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Insofar as Washington Irving was reputed to have adapted Christopher Marlowe’s 16th Century legend of Dr. Faustus, who sells his soul to the devil in return for infinite wisdom and knowledge and the material benefits that accrue from a pact with Satan, then it can logically be presumed that Irving’s protagonist, Tom Walker, has similarly bargained away his soul in exchange for wealth. One condition, therefore, imposed by the devil, described by Irving’s narrator as “a great black man . . . neither Negro nor Indian” who prowls the woods awaiting victims, is that the devil, “Old Scratch,” be bequeathed Tom’s soul in exchange for the lost treasure of Captain Kidd.
Initially, Irving is circumspect regarding the agreement negotiated between Satan and Tom Walker, noting that the riches desired by Tom “were to be had only on certain conditions. What these conditions were may be easily surmised, though Tom never disclosed them publicly.” That his soul was part of the deal, however, is never in doubt, as the narrator notes at one point that “[h]owever Tom might have felt disposed to sell himself to the devil, he was determined not to do so to oblige his wife,” and, toward the story’s climax, the now-materially comfortable Tom is having the inevitable second thoughts regarding the bargain now well in the past:
“As Tom waxed old, however, he grew thoughtful. Having secured the good things of this world, he began to feel anxious about those of the next. He thought with regret on the bargain he had made with his lack friend, and set his wits to work to cheat him out of the conditions.”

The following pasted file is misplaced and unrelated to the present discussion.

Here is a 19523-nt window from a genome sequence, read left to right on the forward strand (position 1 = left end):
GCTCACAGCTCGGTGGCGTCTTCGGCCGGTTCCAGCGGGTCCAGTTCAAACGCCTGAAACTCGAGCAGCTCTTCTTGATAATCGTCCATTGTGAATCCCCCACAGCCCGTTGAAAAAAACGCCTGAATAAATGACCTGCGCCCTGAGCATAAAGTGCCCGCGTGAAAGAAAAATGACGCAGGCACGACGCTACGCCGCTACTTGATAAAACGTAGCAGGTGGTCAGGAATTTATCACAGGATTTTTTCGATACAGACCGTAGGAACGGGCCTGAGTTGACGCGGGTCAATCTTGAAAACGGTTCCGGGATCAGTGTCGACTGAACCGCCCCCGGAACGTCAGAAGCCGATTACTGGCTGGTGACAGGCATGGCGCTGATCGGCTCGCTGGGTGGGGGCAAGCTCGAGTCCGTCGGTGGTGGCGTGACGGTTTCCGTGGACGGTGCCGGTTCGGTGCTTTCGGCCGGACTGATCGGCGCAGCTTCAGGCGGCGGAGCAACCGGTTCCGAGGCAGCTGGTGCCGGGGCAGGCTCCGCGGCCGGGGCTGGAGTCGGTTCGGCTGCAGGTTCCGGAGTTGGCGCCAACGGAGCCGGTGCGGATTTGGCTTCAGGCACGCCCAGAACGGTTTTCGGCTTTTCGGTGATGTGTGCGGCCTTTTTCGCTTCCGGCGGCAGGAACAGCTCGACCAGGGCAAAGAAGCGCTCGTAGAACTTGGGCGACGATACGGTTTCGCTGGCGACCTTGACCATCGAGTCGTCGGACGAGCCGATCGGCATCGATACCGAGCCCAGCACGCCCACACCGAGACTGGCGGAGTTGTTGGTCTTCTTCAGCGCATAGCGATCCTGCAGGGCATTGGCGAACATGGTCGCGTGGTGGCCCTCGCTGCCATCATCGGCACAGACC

Irving’s story, however, does not rest solely on the convenient quid pro quo of money for soul. The devil and Tom are not done with each other following that initial encounter in the woods and the discovery of the skull with a hatchet embedded in it. On the contrary, Satan is clearly determined to wrought the maximum degree of discomfort on humanity he possibly can, towards which end he encourages Tom to begin business as what is commonly known as a “loan-shark” or “usurer,” a proposal to which Tom is eager to conceded. Irving describes the agreement, which immediately succeeded an aborted proposition regarding the slave trade, as follows:
“[The devil] proposed, instead, that he should turn usurer; the devil being extremely anxious for the increase of usurers, looking upon them as his peculiar people. To this no objections were made, for it was just to Tom’s taste.
“You shall open a broker’s shop in Boston next month,” said the black man.
“I’ll do it tomorrow, if you wish,” said Tom Walker.
“You shall lend money at two percent a month.”
“Egad, I’ll charge four!” replied Tom Walker.
“You shall extort bonds, foreclose mortgages, drive the merchants to bankruptcy—”
“I’ll drive them to the d——l,” cried Tom Walker.
“You are the usurer for my money!” said blacklegs with delight. “When will you want the rhino?”
“This very night.”
“Done!” said the devil.
Tom’s greed as resulted in his consummation of an arrangement designed to maximize human misery while further cementing the devil’s claim on his eager servant’s soul. One condition, then, in addition to the core agreement of immediate wealth in exchange for one’s soul in the afterlife, involves Tom’s operation of a black-market loan business that will facilitate the increase in human souls available as Tom’s inevitably destitute customers also sell their souls for the riches they cannot otherwise attain.
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